— Penelope's Progress - Being Such Extracts from the Commonplace Book of Penelope Hamilton As Relate to Her Experiences in Scotland • Kate Douglas Smith Wiggin

... right to keep Polly at home, he says we can turn the whole crater upside-down if we like," said Mrs. Brewster, smilingly. "But I wouldn't goad him, too far, just now. We have won such a mighty victory, that you haven't the faintest idea of what it means to the vanquished. It is doubtful if we can know anything definite about the Cliffs for the next two or three weeks, so let us not speak ...
— Polly and Eleanor • Lillian Elizabeth Roy

... ultimately been achieved. See how skilfully that "mahaut" manages his huge yet obedient servant. And cannot we point already in our own ranks to elephants more wonderful that have been tamed and mastered by the goad of love? ...
— Darkest India - A Supplement to General Booth's "In Darkest England, and the Way Out" • Commissioner Booth-Tucker

... falling on the ground as in a trance, then jumping up as in a frenzy, and representing with their hands and feet, before the people, whatever work they have unlawfully done on feast days; you may see one man put his hand to the plough, and another, as it were, goad on the oxen, mitigating their sense of labour, by the usual rude song: {50} one man imitating the profession of a shoemaker; another, that of a tanner. Now you may see a girl with a distaff, drawing out the thread, and winding it again on the spindle; ...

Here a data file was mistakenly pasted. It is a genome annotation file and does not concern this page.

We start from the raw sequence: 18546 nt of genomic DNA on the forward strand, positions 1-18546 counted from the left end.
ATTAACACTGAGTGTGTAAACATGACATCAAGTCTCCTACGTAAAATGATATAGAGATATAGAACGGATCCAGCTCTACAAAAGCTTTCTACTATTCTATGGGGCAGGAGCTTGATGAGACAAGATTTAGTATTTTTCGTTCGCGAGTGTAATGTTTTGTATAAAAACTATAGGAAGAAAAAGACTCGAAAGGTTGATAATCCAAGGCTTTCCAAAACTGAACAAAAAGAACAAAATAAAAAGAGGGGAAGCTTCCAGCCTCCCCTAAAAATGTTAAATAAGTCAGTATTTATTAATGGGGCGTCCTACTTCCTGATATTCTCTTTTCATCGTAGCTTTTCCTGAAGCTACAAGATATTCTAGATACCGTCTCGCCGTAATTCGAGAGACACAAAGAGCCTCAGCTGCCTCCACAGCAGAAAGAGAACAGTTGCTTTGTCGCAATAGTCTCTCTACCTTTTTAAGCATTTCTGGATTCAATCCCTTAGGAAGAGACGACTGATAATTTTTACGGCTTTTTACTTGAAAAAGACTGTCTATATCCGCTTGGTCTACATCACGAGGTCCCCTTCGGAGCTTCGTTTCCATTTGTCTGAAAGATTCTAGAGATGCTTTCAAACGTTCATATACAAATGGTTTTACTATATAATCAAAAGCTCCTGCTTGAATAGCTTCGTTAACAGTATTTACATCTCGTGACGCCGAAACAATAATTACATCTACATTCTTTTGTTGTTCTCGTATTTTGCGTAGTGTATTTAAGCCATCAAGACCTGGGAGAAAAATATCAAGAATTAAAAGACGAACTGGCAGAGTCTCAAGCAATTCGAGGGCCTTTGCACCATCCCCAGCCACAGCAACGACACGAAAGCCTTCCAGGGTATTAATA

— The Itinerary of Archibishop Baldwin through Wales • Giraldus Cambrensis

... made this attempt. Pavlov has shown that meat is one of the most and perhaps the most "peptogenic" of foods. Whether the stimulus it gives to the stomach is natural, or in the nature of an improper goad or whip, certain it is that some stomachs which are accustomed to this daily whip have failed, for a time at least, to ...
— How to Live - Rules for Healthful Living Based on Modern Science • Irving Fisher and Eugene Fisk

... of God compared to a goad?' he said. 'Because the goad causes the ox to draw the furrow straight, and the straight furrow brings forth a plenty of good food for the life of man. So does the law of God keep man's heart straight, that it may produce good food to provide for the life eternal. But ...
— Hebraic Literature; Translations from the Talmud, Midrashim and - Kabbala • Various

... normally the mildest of men. His temper is under perfect control; and in his favourite part of the angels' advocate he finds palliations and makes allowances for all those defections in the servants of the public which goad men to fury and which, since the War came in to supply incompetence with a cloak and a pretext, have been exasperatingly on the increase. Thus, serene and considerate, has X. gone his ...
— Punch, 1917.07.04, Vol. 153, Issue No. 1 • Various



Words linked to "Goad" :   stab, prick, egg on, chevvy, encouragement, encourage, prod, gad, hassle, device, harass, provoke, goading, spur, beset, chivy, chevy, molest, chivvy, plague, prodding, harry, jab, ankus, incite